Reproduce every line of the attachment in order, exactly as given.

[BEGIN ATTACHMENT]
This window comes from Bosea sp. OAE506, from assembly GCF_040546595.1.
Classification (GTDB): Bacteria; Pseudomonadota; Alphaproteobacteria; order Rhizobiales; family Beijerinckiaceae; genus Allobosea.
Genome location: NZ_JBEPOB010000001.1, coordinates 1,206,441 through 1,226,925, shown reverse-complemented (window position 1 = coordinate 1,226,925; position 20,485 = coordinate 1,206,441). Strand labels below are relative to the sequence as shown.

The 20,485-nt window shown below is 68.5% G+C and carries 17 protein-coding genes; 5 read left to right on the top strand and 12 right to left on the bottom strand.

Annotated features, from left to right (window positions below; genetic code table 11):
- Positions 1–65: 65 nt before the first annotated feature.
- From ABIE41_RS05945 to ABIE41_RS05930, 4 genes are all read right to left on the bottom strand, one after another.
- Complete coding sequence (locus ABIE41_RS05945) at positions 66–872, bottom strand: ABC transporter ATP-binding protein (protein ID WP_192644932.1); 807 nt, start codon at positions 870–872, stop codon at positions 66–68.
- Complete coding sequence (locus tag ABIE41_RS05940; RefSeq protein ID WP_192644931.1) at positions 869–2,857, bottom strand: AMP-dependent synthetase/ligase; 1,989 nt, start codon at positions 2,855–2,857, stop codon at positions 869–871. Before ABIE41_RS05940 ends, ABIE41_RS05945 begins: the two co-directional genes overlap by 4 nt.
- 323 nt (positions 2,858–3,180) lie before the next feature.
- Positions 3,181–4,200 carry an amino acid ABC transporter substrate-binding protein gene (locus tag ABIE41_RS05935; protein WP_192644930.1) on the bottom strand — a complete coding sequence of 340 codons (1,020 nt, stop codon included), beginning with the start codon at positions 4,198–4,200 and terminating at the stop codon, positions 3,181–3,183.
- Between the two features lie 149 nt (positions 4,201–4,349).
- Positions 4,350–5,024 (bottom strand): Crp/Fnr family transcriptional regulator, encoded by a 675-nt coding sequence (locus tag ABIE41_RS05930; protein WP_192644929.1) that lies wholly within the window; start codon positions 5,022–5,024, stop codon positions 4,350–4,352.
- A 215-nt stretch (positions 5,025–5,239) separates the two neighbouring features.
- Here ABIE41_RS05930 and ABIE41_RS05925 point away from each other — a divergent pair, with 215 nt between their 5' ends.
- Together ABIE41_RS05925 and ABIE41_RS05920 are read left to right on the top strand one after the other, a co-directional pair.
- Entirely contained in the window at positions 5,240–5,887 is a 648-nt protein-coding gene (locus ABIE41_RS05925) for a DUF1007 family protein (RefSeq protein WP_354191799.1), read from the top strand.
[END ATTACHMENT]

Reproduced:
This window comes from Bosea sp. OAE506, from assembly GCF_040546595.1.
Classification (GTDB): Bacteria; Pseudomonadota; Alphaproteobacteria; order Rhizobiales; family Beijerinckiaceae; genus Allobosea.
Genome location: NZ_JBEPOB010000001.1, coordinates 1,206,441 through 1,226,925, shown reverse-complemented (window position 1 = coordinate 1,226,925; position 20,485 = coordinate 1,206,441). Strand labels below are relative to the sequence as shown.

The 20,485-nt window shown below is 68.5% G+C and carries 17 protein-coding genes; 5 read left to right on the top strand and 12 right to left on the bottom strand.

Annotated features, from left to right (window positions below; genetic code table 11):
- Positions 1–65: 65 nt before the first annotated feature.
- From ABIE41_RS05945 to ABIE41_RS05930, 4 genes are all read right to left on the bottom strand, one after another.
- Complete coding sequence (locus ABIE41_RS05945) at positions 66–872, bottom strand: ABC transporter ATP-binding protein (protein ID WP_192644932.1); 807 nt, start codon at positions 870–872, stop codon at positions 66–68.
- Complete coding sequence (locus tag ABIE41_RS05940; RefSeq protein ID WP_192644931.1) at positions 869–2,857, bottom strand: AMP-dependent synthetase/ligase; 1,989 nt, start codon at positions 2,855–2,857, stop codon at positions 869–871. Before ABIE41_RS05940 ends, ABIE41_RS05945 begins: the two co-directional genes overlap by 4 nt.
- 323 nt (positions 2,858–3,180) lie before the next feature.
- Positions 3,181–4,200 carry an amino acid ABC transporter substrate-binding protein gene (locus tag ABIE41_RS05935; protein WP_192644930.1) on the bottom strand — a complete coding sequence of 340 codons (1,020 nt, stop codon included), beginning with the start codon at positions 4,198–4,200 and terminating at the stop codon, positions 3,181–3,183.
- Between the two features lie 149 nt (positions 4,201–4,349).
- Positions 4,350–5,024 (bottom strand): Crp/Fnr family transcriptional regulator, encoded by a 675-nt coding sequence (locus tag ABIE41_RS05930; protein WP_192644929.1) that lies wholly within the window; start codon positions 5,022–5,024, stop codon positions 4,350–4,352.
- A 215-nt stretch (positions 5,025–5,239) separates the two neighbouring features.
- Here ABIE41_RS05930 and ABIE41_RS05925 point away from each other — a divergent pair, with 215 nt between their 5' ends.
- Together ABIE41_RS05925 and ABIE41_RS05920 are read left to right on the top strand one after the other, a co-directional pair.
- Entirely contained in the window at positions 5,240–5,887 is a 648-nt protein-coding gene (locus ABIE41_RS05925) for a DUF1007 family protein (RefSeq protein WP_354191799.1), read from the top strand.